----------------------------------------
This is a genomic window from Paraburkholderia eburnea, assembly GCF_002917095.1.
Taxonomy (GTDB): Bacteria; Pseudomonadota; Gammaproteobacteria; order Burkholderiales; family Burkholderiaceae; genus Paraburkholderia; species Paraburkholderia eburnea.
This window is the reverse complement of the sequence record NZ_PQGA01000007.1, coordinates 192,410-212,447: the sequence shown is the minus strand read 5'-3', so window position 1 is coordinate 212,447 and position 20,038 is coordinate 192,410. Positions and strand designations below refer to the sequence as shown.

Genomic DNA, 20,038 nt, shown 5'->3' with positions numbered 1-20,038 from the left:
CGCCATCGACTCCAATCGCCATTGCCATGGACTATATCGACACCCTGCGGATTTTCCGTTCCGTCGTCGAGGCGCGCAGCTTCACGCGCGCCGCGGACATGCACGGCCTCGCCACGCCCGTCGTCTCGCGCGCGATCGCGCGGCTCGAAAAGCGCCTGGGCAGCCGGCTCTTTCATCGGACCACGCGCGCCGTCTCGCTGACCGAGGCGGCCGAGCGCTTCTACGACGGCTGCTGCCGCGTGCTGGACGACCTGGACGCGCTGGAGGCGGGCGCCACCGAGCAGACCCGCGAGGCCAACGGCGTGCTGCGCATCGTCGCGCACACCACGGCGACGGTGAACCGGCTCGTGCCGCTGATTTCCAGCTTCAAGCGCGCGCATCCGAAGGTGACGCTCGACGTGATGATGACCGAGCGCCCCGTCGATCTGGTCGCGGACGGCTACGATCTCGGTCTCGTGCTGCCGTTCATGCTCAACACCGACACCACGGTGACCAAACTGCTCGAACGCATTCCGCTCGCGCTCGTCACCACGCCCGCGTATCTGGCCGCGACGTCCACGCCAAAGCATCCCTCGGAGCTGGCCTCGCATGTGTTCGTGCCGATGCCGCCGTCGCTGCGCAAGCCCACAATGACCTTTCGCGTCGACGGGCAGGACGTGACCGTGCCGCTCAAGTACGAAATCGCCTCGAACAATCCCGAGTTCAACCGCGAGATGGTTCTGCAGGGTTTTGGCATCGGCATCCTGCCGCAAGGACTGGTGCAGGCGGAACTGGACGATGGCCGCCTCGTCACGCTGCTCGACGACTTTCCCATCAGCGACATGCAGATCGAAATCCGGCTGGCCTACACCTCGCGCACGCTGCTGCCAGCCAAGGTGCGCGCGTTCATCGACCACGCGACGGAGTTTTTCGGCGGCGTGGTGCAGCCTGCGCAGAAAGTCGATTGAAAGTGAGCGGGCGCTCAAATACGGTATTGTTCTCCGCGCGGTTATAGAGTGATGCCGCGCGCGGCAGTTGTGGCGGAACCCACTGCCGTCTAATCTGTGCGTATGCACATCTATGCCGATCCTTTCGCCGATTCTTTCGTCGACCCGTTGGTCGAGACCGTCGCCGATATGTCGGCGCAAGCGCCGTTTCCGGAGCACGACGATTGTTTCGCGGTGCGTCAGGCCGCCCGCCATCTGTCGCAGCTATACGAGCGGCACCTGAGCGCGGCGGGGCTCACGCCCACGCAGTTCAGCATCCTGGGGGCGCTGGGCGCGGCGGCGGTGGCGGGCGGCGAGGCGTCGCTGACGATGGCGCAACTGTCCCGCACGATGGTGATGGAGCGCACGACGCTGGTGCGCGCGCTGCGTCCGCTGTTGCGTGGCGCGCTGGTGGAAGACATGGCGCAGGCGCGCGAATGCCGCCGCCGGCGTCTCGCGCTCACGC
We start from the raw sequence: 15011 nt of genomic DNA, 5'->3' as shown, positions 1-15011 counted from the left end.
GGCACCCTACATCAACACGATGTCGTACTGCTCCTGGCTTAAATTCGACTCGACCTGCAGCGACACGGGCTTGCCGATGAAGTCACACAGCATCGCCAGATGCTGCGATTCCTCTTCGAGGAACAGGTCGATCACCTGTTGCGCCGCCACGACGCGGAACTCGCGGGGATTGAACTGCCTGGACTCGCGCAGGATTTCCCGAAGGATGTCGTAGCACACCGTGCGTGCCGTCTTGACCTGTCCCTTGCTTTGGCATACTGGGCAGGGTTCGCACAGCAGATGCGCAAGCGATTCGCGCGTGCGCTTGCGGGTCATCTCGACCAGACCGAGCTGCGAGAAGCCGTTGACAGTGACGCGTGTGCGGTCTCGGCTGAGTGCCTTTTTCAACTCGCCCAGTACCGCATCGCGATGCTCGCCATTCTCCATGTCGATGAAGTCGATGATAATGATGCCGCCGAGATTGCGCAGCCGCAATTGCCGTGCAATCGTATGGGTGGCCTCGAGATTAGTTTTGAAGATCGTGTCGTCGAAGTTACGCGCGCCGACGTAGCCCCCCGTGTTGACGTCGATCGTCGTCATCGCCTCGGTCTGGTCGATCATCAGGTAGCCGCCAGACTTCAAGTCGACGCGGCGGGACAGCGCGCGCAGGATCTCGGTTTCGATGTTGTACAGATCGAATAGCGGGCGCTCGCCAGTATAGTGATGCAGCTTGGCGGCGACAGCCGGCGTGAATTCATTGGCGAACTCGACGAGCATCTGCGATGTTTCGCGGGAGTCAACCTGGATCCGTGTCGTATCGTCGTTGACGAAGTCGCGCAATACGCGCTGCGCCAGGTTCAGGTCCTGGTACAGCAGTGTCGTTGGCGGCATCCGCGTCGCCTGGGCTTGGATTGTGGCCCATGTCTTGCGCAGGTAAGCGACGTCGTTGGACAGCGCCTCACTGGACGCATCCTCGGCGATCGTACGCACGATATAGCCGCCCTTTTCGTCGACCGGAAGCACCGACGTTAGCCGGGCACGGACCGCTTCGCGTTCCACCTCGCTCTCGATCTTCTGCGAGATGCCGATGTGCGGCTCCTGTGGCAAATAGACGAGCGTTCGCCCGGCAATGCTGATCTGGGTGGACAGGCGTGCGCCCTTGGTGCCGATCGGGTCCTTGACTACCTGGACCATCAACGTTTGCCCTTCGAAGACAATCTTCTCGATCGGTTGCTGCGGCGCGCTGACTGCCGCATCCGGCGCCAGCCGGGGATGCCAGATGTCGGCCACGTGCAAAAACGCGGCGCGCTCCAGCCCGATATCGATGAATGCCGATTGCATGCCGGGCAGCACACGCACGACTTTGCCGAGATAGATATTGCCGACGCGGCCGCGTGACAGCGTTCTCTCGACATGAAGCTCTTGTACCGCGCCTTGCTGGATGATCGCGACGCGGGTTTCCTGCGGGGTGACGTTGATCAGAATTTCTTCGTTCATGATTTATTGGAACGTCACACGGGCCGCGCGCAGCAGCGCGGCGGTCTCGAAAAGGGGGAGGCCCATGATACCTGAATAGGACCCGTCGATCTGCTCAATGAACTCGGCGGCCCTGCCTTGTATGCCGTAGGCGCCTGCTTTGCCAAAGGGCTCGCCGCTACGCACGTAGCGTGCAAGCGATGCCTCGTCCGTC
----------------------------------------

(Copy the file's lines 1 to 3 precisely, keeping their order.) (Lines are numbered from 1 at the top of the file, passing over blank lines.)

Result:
This is a genomic window from Paraburkholderia eburnea, assembly GCF_002917095.1.
Taxonomy (GTDB): Bacteria; Pseudomonadota; Gammaproteobacteria; order Burkholderiales; family Burkholderiaceae; genus Paraburkholderia; species Paraburkholderia eburnea.
This window is the reverse complement of the sequence record NZ_PQGA01000007.1, coordinates 192,410-212,447: the sequence shown is the minus strand read 5'-3', so window position 1 is coordinate 212,447 and position 20,038 is coordinate 192,410. Positions and strand designations below refer to the sequence as shown.